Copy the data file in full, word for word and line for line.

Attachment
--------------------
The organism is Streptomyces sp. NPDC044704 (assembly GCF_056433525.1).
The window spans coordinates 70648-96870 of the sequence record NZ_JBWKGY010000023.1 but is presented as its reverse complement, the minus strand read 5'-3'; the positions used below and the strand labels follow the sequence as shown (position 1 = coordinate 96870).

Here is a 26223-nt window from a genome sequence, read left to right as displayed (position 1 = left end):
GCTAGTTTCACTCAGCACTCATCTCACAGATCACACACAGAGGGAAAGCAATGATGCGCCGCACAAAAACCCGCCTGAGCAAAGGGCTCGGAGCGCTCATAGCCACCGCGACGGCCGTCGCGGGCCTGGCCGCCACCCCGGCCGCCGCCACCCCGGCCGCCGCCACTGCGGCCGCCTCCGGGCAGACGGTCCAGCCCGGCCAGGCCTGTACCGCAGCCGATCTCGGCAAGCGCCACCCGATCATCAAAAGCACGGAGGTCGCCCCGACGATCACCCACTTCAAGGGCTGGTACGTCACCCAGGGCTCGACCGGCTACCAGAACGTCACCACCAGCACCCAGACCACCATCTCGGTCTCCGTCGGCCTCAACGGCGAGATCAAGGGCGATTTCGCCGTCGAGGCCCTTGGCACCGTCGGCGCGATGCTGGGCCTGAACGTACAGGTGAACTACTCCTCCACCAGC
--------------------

The organism is Streptomyces sp. NPDC044704 (assembly GCF_056433525.1).
The window spans coordinates 70648-96870 of the sequence record NZ_JBWKGY010000023.1 but is presented as its reverse complement, the minus strand read 5'-3'; the positions used below and the strand labels follow the sequence as shown (position 1 = coordinate 96870).

Here is a 26223-nt window from a genome sequence, read left to right as displayed (position 1 = left end):
GCTAGTTTCACTCAGCACTCATCTCACAGATCACACACAGAGGGAAAGCAATGATGCGCCGCACAAAAACCCGCCTGAGCAAAGGGCTCGGAGCGCTCATAGCCACCGCGACGGCCGTCGCGGGCCTGGCCGCCACCCCGGCCGCCGCCACCCCGGCCGCCGCCACTGCGGCCGCCTCCGGGCAGACGGTCCAGCCCGGCCAGGCCTGTACCGCAGCCGATCTCGGCAAGCGCCACCCGATCATCAAAAGCACGGAGGTCGCCCCGACGATCACCCACTTCAAGGGCTGGTACGTCACCCAGGGCTCGACCGGCTACCAGAACGTCACCACCAGCACCCAGACCACCATCTCGGTCTCCGTCGGCCTCAACGGCGAGATCAAGGGCGATTTCGCCGTCGAGGCCCTTGGCACCGTCGGCGCGATGCTGGGCCTGAACGTACAGGTGAACTACTCCTCCACCAGC